Appearing today in the Sophian, as a Letter to the Editor:

Fat and fit?

Rachel Johnson’s Nov. 18th opinions piece on the burgeoning “Fat Studies” movement brought up some good points about the challenges of supporting a group marginalized not because of race, religion or ethnicity, but because of size.

As Johnson wrote, the movement strives to eliminate some of the stigma and discrimination that often come with being overweight or obese, as the 66% of Americans that fall into these categories can attest to. Furthermore, as Johnson noted, the field aims to promote the understanding that obesity is not simply the product of indolence and a lack of willpower, but rather a factor of “a range of social, economic and genetic factors.”

While Johnson supports the aim of Fat Studies to rectify the historic mistreatment of those Americans “of size,” she is critical of the notion attributed to the movement that the health community is biased and favors an alarmist agenda with regard to preventing and addressing obesity. While it is certainly legitimate to critique the nascent Fat Studies movement, I believe that Johnson’s criticism does not acknowledge the growing scientific understanding that weight is not necessarily correlated with health or lack thereof.

It is my opinion that public health agencies like the NIH, CDC and others do in fact approach the complex issue of obesity with an alarmist zeal, and perhaps some of that alarmism is warranted. After all, the NIH, CDC and so on have as a goal a reduction of risk to the general public, but their alarmism has done little to curb the growing numbers of Americans with a Body Mass Index of 25 or higher i.e. who are overweight.

What then is the basis of my disagreement with Johnson and others who see Fat Studies as promoting the faulty notion that being overweight and obese does not in fact put a person on a direct path to Type 2 Diabetes and other markers of poor health?

I believe that there is in fact sufficient evidence to suggest that overweight and obesity is not in and of itself deadly/a burden to society/etc. etc., and that some of the deleterious health consequences associated with obesity can in fact be attributed to the stigma that society attaches to carrying “excess” weight.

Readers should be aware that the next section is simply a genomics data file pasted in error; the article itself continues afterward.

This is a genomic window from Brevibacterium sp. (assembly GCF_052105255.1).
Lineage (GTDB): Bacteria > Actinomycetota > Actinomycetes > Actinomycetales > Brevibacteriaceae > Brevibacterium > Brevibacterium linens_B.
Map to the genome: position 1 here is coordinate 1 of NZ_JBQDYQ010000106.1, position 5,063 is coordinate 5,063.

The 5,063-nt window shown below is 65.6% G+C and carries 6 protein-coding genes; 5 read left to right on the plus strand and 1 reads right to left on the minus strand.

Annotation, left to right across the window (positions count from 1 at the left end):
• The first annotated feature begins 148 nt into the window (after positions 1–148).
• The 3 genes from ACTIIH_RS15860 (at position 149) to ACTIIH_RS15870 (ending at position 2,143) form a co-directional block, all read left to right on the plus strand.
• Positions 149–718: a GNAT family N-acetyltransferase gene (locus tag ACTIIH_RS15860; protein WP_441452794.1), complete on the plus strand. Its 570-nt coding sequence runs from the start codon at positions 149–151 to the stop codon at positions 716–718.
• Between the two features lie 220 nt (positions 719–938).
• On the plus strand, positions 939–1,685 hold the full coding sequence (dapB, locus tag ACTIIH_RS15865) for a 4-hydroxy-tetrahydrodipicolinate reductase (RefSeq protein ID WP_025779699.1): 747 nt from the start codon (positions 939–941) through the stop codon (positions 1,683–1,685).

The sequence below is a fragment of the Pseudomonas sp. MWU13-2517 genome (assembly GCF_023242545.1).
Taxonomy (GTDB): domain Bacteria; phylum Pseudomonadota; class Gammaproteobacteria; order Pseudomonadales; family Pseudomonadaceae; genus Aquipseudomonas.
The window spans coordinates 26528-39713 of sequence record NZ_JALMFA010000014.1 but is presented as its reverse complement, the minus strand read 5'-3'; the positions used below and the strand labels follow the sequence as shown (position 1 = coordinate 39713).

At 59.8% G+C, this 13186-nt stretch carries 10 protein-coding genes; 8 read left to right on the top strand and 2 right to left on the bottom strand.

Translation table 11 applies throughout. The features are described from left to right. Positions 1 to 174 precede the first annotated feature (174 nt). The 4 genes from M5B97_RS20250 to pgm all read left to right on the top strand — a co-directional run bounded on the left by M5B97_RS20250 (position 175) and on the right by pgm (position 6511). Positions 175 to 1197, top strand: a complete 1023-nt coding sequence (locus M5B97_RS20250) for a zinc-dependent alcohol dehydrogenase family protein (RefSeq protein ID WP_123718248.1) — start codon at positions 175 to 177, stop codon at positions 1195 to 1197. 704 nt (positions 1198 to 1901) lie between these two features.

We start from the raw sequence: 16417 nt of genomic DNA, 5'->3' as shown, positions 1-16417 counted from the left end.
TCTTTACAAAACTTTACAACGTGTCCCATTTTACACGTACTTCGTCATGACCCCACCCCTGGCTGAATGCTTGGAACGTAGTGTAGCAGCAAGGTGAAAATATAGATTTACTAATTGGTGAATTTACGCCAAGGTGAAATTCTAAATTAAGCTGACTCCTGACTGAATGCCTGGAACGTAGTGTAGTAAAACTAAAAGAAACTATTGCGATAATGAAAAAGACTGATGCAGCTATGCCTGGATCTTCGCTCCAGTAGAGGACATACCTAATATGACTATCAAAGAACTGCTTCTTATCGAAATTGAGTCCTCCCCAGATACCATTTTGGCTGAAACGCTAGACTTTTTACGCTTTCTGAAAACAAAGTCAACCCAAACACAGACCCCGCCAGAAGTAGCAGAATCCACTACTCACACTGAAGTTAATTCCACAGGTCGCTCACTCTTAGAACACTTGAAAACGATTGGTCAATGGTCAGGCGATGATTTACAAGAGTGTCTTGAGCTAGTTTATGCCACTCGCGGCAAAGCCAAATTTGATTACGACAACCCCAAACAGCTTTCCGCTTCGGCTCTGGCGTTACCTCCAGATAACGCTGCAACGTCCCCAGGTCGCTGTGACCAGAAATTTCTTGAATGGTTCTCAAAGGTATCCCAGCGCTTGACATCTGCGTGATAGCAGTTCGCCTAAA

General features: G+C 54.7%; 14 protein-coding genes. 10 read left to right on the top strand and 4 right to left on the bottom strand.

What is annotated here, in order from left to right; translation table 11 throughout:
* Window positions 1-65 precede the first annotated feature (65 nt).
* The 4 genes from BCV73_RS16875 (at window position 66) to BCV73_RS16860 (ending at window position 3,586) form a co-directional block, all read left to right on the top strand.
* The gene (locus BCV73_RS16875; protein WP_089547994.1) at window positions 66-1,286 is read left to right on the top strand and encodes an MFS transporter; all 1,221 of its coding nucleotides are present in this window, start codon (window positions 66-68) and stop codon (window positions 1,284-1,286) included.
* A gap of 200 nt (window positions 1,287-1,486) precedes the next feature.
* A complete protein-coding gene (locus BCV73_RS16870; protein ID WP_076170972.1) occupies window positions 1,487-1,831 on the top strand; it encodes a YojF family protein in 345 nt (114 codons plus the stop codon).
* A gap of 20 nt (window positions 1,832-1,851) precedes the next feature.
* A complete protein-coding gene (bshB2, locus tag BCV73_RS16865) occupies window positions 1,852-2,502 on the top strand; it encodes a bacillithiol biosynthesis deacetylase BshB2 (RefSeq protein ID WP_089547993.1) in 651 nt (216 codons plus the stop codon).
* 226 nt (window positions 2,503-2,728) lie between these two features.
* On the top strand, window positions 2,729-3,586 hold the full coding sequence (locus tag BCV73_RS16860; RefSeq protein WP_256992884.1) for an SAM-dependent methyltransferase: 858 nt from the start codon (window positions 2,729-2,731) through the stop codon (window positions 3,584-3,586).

One avenue of research that has yielded such evidence has focused on the so-called “fit and fat” debate. That is, is it possible to be both “fat” (overweight or even obese) and physically fit? Moreover, is it more important to be thin, or to be fit?

University of South Carolina Professor of exercise physiology, epidemiology and biostatistics Steven Blair has made his life’s work to examine this very issue. Blair is himself an overweight and active individual who, after running almost every day for more than 30 years, is “still short, fat, and bald.” Although his daily activity has not resulted in weight loss, Blair maintains that he is in “much better shape than I’d be if I didn’t run.”

One notable study Blair conducted in 2007 investigated the relationship between fitness, weight and mortality. Fitness was found to be strong predictor of longevity in the participants, all adults 60 and older, while obesity was found to have little influence on risk of death. Especially in older people, Blair reported, obesity is “not as important a determinant of mortality as it is in younger people.”

Synthesizing the study’s results, age, low fitness levels and having multiple risk factors for heart and vascular disease were independently associated with death risk, and better fitness was associated with a lowered risk of diabetes, high cholesterol and high blood pressure.

As for fitness, death rates for those with the highest levels thereof were less than half that of the physically “unfit.” Being overweight and obese, however, was not an independent predictor of death, and among the physically fit, death risk was similar for normal weight, overweight and obese people. Blair also specified that 46% of study participants with a BMI of 35 or higher (“extremely obese”) did not fall into the lowest two tiers of fitness level.

The take-away message? Fat and fit can coexist, and fit is more protective than thin.

Blair is of course not the only researcher to examine the subject. A 2009 systemic review of the literature on the interaction of physical activity, fitness and “fatness” concluded that “the risk for all-cause and cardiovascular mortality was lower in individuals with high BMI and good aerobic fitness, compared with individuals with normal BMI and poor fitness.” These results did not apply to the very obese (BMI greater than 35), for whom risk of Type 2 diabetes and cardiovascular incidents was greater. In a similar vein, individuals who are underweight i.e. on the other extreme of weight, have been found to have a greater risk of mortality.

My point in highlighting this research is not to discount the evidence that a greater BMI may be associated with greater health risk, but rather to suggest that the relationship between weight and health is by no means a simple and straightforward one, and that I believe is where Fat Studies can play a crucial role. By challenging the “x leads to y” hypothesis, Fat Studies can help remind the public that measuring and predicting health is never a simple matter.